We lounge aboard the ship for a while and then walk to the Luxor Museum and St. Mary’s Church, which turns out to be our guide’s church. We were greeted by a man whom I insult by asking, “And who are you?” “I am the priest,” he replies, “and this is my church.” He is so unpriestlike and the church so run down and dirty. I suppose I was comparing his dusty sanctuary to the cathedrals of Europe, and instead of Renaissance and Medieval art and statuary we get dusty, insipid 20th-century paintings of Christian scenes and images of a prettified white Jesus. “The church is 100 years old,” says the priest, “Coptic Christians are about ten percent of the Egyptian population, and have coexisted for hundreds of years,” indeed, “by 300 AD, Alexandria had become one of the great Christian centers of the world.”

Later, over beers in a secluded lounge, our guide tells us about his life as a Christian in Luxor. The Coptic couple who went with us on our day tour concurred with him. “It is not difficult to be Christian in Egypt,” they agreed. “We have friends,” she said. “We coexist,” he said.

The next day, we finish another morning of tours in Luxor and Karnak, where we are shown a rare unvandalized Min statue, his phallus rubbed shiny by tourist fingers. We sun for a while on the ship’s deck and then walk through Luxor on our own. Hawkers and shopkeepers are on high alert, ready to bargain. We appear to be the only game in town. In one shop, to be devilish, I ask for statues of Min. “It’s forbidden to display them,” one shopkeeper says, winking and pullling out a small statue that is fifty percent phallus. We laugh as they play their sneaky naughty-boy roles; there is a conspiratorial look in their eyes–and something bordering on fear. “Shukran,” I thank him as he squirrels the forbidden fruit away.

We arrange for a plane to take us back to Cairo. We take a last look at the Valley of the Kings, and I wonder how it is possible that a people whose culture thrived for thousands of years before Jesus Christ or Mohammed walked the earth can be so thoroughly gone. The ancient Egyptians, their ideas, their buildings, even their bodies are curiosities now, to the guides and tourists alike, and to the merchants along the Nile. They are gone as all of us too shall be, all the young and all their longing. The mountains, sandy and brittle looking, jut up into the blue-gray sky and below them a stripe of green with palm trees and cars scooting down the roadway. Near the banks of the Nile, clumps of lotus plants float inland, their blossoms oblivious to the poison beneath. A little tugboat goes by, filthy, its cargo of black trash bags full of plastic bottles and broken chicken cages being tossed about by three young men in rags. Then, another passes and another.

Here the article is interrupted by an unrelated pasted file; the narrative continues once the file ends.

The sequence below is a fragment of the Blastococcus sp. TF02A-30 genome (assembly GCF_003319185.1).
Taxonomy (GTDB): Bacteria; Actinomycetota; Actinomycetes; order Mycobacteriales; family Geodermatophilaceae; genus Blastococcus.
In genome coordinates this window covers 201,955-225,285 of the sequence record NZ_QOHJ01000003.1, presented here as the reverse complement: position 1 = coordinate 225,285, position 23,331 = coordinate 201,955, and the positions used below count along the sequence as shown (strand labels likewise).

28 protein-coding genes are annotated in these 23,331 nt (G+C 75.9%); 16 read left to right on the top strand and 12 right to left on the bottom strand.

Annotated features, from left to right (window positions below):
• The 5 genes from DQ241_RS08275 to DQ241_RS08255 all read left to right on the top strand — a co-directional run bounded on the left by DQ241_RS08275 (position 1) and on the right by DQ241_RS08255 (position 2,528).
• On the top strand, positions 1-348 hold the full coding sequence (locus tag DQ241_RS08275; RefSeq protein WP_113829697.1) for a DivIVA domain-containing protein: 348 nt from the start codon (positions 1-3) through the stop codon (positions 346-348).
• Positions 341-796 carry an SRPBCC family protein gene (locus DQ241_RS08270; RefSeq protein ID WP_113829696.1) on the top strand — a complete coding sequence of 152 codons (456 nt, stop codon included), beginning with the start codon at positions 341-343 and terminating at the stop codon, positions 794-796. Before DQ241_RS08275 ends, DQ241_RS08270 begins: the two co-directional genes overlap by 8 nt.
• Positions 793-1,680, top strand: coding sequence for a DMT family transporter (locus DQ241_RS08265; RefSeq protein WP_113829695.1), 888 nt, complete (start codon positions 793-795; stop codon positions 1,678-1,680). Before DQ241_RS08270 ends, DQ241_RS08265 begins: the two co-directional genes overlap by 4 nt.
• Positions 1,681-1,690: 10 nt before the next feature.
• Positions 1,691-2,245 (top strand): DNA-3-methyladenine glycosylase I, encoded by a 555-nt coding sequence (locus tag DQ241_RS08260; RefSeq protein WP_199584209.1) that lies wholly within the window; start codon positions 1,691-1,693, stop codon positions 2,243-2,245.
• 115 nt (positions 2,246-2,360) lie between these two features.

I’m halucinating, high on the sight of all that tourist-generated garbage. I have a sudden image of one of those small transport boats capsizing and someone throwing shabby, cracked lifesavers to the drowning. I see my mother among them, frightened, wanting to live, nothing more than live, but I cannot save her. Suddenly I wonder what I am doing in Egypt, not knowing that in six months my mother will be dead, and I will not be able to save her.

It seems odd to be near so beautiful and legendary a body of water as the Nile and not be able touch it. You cannot drink it, cannot dip into it. You can only watch the herons wading near the faluccas.

Our favorite shop owner is alone today and turns the last-minute purchase of a few souvenirs into an ordeal. First we must sit and drink some Pepsi. Then come cigarettes. He carries on with minimal English about the value of his merchandise, which is pretty much identical to the stuff in every other souvenir stand—alabaster vases, stone obelisks, plaster tablets. “I have a gift, special for you,” he coaxes, with a buy-two-get-one-free offer. I offer him 20 pounds. “Ah, for 20 pounds you can have anything you like. For 20 pounds you can take me home,” he says with a leer, hands in the air.

In the next shop I offer 20 pounds to the proprietor. “My gift to you, and maybe you will give me a gift? What will you give me?” “For 20 pounds I give you me,” he says with a laugh, waving me away, “but not at the Sheraton because security there is so tight.”